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Debris and non recyclable home items lay strewn over the ground where houses and factories once stood on March 8 in Kesennuma, Japan. The fishing industry in North Eastern Japan's Tohoku area has suffered greatly after last year's tsunami.
A massive floating debris field may be headed toward Southern California one year after the tsunami that flooded hundreds of miles along the coast of Japan. Scientists are attempting to predict if, and when, the estimated 25 million tons of debris might touch our shores.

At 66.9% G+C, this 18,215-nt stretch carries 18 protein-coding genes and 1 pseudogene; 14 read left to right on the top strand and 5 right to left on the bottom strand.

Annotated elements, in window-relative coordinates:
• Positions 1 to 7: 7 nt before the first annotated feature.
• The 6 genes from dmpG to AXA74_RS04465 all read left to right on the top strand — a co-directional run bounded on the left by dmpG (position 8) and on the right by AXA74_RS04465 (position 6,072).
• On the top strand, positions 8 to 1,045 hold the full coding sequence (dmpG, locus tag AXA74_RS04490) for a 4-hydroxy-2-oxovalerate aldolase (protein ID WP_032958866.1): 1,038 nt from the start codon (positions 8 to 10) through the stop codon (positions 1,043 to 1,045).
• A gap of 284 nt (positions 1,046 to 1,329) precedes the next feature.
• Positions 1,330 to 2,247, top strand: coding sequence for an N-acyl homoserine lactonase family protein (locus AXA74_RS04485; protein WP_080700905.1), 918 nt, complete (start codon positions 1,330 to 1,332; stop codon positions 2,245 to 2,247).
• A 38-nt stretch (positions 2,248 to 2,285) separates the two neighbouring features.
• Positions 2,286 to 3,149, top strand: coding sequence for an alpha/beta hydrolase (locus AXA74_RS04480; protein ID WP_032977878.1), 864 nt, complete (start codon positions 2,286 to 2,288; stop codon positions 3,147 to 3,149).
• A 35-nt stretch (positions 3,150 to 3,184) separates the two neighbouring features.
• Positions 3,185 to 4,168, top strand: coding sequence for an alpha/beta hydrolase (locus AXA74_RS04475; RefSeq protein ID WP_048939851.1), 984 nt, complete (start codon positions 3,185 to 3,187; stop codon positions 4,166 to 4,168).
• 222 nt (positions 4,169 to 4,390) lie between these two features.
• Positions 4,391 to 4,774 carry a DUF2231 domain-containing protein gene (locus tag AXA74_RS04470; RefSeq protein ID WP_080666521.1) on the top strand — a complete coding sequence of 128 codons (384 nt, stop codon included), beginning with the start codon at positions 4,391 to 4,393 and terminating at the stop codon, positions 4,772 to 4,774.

Chapman University scientists are using computer models to mathematically track the path of what has been called "a giant garbage patch," NBC LA reports. Other researchers are taking a weather-based approach to prediction.
Boats, cars, houses and other large items swept out to sea are believed to have sunk, according to experts. What's left is an extensive collection of floaters like plastic bottles, and other environmental and marine-life hazards.
Some of the traveling tsunami trash has already been spotted near Hawaii, and scientists expect to see more hit Seattle in the coming year and then head south.